Bnonn Tennant (the B is silent)

Where a recovering ex-atheist skewers things with a sharp two-edged sword

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It’s OK for a man to be a helpmeet

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5 minutes to read A progression of observations about Wesley Hill, based on his own testimony, that do not make him look very good.

Michael Foster recently shared “Love, Again” by Revoice speaker and author of Spiritual Friendship, Wes Hill. Having gotten sucked into reading it, I figured I should redeem that time by sharing my thoughts. There’s no particular order here, except that looking back I think there is: [ Wesley Hill, Love, Again: On a celibate breakup and what happened after in Comment (vol. 36, issue 2, May 2018).]

1. Emotional fragility

Wesley embodies why regular folks sense that they’re walking on eggshells around malakoi. Throughout the piece, it feels like the diary of a teenage girl: we’re reading someone who thinks (s)he is saying insightful things, someone who is desperate to be unique and interesting, but ultimately is too emotionally fragile for an adult to have a real conversation with, about how these desires and expectations match up to reality.

2. Neediness

The desolate lack of what I think of as “personal gravity” is as palpable as it is pitiable. One of the core elements of being a man is learning self-sufficiency and becoming comfortable with the idea of commanding your own life. You go from being like a moon in your childhood, orbiting your parents, to being like a planet: you still orbit the sun (God), and you may form complex systems with other men, but you are not orbiting them, or anyone; when you meet women, their tendency is to orbit you; and when you marry and have kids, your wife is in your gravity well, rather than you in hers, and your kids are in turn orbiting this binary system.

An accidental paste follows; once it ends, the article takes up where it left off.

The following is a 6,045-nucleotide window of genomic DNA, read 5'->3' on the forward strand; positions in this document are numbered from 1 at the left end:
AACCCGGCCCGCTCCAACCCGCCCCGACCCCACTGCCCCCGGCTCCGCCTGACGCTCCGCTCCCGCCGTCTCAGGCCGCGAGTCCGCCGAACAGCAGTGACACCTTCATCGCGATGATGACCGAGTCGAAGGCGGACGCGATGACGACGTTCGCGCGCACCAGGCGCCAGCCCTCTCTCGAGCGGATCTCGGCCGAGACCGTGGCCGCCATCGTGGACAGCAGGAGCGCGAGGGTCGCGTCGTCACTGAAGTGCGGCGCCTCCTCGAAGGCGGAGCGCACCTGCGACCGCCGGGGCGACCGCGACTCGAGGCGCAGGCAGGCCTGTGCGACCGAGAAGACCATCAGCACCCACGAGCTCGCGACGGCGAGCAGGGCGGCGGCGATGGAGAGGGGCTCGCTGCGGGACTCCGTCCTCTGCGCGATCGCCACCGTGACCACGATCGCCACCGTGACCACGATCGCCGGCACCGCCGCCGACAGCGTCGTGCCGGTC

Wesley is the opposite of this. He has at least dimly realized that orbiting another man, as a woman would, is not on the table for him, after his failed “friendship” with Spencer. But rather than grow up into a man, he has tried to deal with his intense effeminacy by orbiting other binary systems instead. He desperately clings to them in the hope that he can share in their identity. It’s easy to despise this, because it really is detestable, but at the same time he needs mercy. Sadly, he is instead getting enablement from these families.

3. Obliviousness

Despite plainly describing his friendship with Spencer as an unrequited romantic relationship ending in a breakup, Wesley can’t bring himself to the obvious conclusion that there was something really wrong with this. He admits that he can’t be in a relationship like that again, but rather than then acknowledging the biblical reasons why, he defers to it being unfair and unhealthy; he continues to seek healing of his brokenness in relationships with married couples, where it will be emotionally safer. Unfortunately, safety is not the issue.

4. Father starvation

In this vein, it’s hard to tell whether he is more like an adoptive child in arrested development, or more like someone who is pursuing non-sexual polyamory. I suspect a little of both. At the very end, he openly admits that the love he entertains for these couples is analagous to the obviously degrading passions he felt for Spencer (Rom. 1:26). At the same time, his almost obsessive pride in being a godfather shows how desperately he hungers for real fatherhood.

This in itself is telling, since effeminacy seems to be strongly correlated with father failure, and of course the only true solution to it is the fatherhood of God. Wesley, I’m afraid, would rather be a pretend husband in these families than pursue real fatherhood; and while he tries to pass it off as healthy and beautiful and—of all things—sacramental, it is obviously perverse.

5. False approval

It is a sad testament to the state of the assembly that this is not only tolerated and enabled within his own congregation, but has found a wide audience in larger christendom. Rather than recognizing an obviously needy, damaged man with a shameful problem, needing biblically-grounded pastoral care and firm admonition to save his soul from hell, people are falling over themselves to publish the equivalent of Dr. Phil letters and praise his virtue and insight.

6. Assimilation into the world